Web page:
Graduation 2020: What a Year!
Sitting in the corner of my one-bedroom apartment in East Hollywood, I finished my English master’s degree program at CGU. Fighting horrible internet speeds and frozen Zoom screens, I was able to finish the semester successfully. I am now the first member of my family to graduate with an MA. I am so proud of my fellow cohort and myself for getting through our programs during this time. I know we are all heading into unprecedented uncertainty, but I wanted to take a little bit of time to reflect on the amazing feat we have all just accomplished. Without libraries, without physical classrooms, without the creature comforts we could rely on, we were able to finish our degrees!
As I look towards the future, I want to remain proud of this accomplishment. I find myself terrified yet oddly hopeful about what lies ahead. As everything is completely shaken to its core, there is an opening for change. There is a hope that people will find a renewed value in the arts, humanities, and writing in a way that has not been seen in quite some time. There have been multiple articles I have found that show the ways in which poetry has affected people’s lives during this time. I believe that there is a place for writers in this new world we are entering—a place that was lost in recent decades. I hope we can all fill a portion of this newfound space.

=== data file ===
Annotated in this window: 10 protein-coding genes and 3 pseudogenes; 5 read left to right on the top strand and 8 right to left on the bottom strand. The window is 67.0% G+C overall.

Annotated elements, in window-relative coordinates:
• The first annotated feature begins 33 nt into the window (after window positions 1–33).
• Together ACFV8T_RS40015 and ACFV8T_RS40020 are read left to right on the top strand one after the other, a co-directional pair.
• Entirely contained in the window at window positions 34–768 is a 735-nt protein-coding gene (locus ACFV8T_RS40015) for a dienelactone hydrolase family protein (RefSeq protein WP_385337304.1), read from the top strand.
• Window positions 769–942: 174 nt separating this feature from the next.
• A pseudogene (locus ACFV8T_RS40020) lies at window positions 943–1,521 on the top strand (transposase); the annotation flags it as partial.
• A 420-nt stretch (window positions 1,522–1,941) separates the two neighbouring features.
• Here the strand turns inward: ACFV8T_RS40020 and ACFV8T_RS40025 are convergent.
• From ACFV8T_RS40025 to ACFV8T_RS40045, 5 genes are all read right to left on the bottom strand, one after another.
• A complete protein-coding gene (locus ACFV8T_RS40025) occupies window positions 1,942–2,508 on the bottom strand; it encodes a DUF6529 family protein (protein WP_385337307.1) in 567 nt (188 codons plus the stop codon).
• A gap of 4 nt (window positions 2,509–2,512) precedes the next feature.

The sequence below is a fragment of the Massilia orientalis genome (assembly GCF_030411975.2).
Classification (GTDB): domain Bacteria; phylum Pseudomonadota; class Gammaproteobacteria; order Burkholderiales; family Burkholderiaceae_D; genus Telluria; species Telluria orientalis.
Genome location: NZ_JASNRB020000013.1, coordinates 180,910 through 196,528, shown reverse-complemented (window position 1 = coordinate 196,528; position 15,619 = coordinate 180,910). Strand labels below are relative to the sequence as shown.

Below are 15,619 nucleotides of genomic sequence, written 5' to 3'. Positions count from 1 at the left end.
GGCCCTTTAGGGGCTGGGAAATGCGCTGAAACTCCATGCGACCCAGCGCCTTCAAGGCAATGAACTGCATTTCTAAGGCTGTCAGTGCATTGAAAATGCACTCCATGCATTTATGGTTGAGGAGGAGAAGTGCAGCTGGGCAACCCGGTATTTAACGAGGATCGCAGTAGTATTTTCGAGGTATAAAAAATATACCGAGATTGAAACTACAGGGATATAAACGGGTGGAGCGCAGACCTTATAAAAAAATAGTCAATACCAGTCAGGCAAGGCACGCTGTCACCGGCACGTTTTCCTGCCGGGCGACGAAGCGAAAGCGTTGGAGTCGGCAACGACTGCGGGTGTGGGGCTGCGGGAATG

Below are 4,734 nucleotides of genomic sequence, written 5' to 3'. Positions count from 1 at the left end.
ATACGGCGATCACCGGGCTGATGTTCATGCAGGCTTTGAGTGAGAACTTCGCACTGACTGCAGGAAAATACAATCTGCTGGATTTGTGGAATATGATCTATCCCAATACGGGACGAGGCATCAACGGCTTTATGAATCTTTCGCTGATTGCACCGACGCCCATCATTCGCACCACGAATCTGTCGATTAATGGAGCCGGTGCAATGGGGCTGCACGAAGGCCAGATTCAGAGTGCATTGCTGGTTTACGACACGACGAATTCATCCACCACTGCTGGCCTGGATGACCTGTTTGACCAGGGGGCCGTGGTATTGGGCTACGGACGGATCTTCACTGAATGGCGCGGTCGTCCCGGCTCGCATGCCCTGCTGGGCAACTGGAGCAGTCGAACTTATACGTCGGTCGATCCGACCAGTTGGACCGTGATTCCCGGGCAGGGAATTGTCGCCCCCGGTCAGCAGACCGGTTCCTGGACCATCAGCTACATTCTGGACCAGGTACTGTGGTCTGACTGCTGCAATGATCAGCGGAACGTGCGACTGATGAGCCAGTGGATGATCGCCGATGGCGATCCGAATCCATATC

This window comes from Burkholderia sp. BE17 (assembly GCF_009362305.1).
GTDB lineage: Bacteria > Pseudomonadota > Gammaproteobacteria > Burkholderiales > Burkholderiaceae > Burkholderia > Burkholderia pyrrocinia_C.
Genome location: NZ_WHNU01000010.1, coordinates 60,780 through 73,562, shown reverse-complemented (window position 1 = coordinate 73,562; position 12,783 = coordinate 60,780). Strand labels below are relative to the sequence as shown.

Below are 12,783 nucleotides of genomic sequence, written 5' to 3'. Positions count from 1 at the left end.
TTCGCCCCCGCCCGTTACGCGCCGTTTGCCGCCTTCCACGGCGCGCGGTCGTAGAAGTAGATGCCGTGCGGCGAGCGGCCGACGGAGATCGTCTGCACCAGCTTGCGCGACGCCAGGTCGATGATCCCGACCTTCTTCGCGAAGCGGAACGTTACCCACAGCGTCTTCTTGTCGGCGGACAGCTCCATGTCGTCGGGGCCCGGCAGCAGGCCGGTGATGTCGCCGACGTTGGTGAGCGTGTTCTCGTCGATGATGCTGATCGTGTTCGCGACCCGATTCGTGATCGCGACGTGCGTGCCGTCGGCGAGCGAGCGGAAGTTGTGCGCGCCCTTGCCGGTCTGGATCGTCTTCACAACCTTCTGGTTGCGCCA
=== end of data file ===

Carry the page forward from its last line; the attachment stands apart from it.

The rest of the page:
On another note, I have discussed with friends the amount of publicity that graduation has gotten this year. Maybe it is because I am home more often and paying more attention, but have you ever seen so many celebrity addresses to graduates? They are everywhere! Multiple addresses on television, podcasts, and social media from everyone from Barack Obama to Anthony Hopkins. Whether these various speeches speak to you or not, they seem to reflect that the American public is pretty damn proud of us!
Looking towards the immediate future, I plan to move forward with this blog over the summer. I am so grateful to the Kingsley & Kate Tufts Poetry Awards for allowing me this opportunity. I find solace in poetry, and as I voyage out into the unpredictable waters of employment in the time of COVID-19, I will retreat to the warm embrace of poetry as a way to get me through. As I continue to write about poetry post-graduation, I believe I will find an even deeper appreciation for it. Without the boundaries of classroom discussion, poetry takes on a different sort of infinite nature that I am looking forward to exploring further.
I am drawn at the moment to “Cuplicking,” an essayette by Ross Gay, the 2016 Kingsley Poetry Award winner, that appears in The Book of Delights (buy it from your local bookstore!). It speaks to the (sometimes uncomfortable) acclimation process one goes through in graduate school. However, this initial discomfort can lead us to discover lasting relationships and important aspects of ourselves and our writing: